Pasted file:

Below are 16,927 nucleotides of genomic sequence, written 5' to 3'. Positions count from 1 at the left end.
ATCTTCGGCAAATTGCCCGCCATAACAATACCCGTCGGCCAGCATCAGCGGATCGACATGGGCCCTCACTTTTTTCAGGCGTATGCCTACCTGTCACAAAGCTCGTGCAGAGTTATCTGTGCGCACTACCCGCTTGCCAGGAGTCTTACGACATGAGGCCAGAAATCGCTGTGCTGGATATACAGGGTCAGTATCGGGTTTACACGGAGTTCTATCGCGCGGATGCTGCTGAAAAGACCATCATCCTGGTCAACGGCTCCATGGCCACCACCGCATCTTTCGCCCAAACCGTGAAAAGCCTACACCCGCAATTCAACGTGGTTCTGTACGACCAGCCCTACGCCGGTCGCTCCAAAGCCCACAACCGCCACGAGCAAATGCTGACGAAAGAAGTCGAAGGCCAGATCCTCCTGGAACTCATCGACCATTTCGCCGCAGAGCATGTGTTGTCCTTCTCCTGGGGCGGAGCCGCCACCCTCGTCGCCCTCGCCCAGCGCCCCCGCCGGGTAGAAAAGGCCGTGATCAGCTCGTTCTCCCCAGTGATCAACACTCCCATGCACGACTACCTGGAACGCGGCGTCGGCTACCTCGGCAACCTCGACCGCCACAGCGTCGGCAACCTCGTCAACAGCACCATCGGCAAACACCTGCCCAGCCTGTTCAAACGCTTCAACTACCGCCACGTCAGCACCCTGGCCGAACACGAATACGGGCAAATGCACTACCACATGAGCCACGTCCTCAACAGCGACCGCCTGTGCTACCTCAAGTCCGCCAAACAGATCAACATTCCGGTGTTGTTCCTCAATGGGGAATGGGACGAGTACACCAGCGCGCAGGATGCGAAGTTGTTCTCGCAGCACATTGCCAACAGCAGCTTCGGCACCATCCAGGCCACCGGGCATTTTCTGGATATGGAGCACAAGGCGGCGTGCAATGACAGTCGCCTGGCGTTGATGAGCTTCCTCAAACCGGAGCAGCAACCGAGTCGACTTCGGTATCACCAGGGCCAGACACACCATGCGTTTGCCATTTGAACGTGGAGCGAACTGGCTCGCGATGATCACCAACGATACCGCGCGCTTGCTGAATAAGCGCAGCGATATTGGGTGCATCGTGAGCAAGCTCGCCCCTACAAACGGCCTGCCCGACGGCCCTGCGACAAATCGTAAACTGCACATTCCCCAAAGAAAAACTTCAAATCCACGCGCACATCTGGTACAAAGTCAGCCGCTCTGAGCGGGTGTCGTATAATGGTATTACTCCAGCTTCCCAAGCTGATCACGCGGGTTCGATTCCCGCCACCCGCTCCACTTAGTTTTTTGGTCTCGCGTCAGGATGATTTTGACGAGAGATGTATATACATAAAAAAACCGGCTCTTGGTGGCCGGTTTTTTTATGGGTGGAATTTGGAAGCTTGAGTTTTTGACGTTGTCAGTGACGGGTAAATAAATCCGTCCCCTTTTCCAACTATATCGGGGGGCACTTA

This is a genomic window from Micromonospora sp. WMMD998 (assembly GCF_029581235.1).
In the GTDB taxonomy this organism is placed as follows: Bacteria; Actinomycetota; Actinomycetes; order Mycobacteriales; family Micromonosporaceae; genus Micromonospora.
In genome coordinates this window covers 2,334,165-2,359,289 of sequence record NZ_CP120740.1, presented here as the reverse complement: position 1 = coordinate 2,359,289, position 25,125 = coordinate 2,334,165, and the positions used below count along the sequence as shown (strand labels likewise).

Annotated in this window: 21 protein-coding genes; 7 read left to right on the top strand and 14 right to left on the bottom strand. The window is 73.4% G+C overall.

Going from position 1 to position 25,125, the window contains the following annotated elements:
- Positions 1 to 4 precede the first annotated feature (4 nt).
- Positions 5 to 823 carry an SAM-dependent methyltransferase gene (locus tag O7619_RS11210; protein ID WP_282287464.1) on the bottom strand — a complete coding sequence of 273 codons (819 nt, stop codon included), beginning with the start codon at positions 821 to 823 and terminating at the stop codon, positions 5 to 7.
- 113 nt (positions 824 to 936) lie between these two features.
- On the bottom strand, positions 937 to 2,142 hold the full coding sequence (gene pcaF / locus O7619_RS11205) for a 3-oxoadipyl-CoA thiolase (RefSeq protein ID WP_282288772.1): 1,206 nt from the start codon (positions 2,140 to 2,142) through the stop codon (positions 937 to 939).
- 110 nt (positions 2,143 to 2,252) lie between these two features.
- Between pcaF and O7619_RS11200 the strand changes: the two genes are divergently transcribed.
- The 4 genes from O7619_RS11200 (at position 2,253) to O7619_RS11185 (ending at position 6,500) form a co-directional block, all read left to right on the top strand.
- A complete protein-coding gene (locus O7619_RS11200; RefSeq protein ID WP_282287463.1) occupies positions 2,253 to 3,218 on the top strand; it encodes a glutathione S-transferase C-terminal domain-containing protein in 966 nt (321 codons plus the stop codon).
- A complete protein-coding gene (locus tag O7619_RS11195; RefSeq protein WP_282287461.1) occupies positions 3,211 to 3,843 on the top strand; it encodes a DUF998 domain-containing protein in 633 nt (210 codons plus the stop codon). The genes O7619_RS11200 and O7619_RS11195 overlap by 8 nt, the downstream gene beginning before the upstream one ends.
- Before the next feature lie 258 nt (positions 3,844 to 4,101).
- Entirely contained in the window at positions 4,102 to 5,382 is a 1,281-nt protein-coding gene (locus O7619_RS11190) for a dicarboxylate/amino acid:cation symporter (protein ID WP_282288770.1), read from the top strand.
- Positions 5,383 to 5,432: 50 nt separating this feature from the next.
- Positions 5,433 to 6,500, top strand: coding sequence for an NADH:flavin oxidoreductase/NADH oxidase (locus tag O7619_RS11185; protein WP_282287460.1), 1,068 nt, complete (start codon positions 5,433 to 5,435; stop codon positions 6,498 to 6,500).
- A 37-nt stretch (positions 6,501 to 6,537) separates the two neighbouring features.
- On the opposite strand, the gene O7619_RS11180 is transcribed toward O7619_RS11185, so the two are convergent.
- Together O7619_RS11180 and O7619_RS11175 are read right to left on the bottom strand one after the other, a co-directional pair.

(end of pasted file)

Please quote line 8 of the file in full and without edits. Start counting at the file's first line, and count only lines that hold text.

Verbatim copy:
- Positions 1 to 4 precede the first annotated feature (4 nt).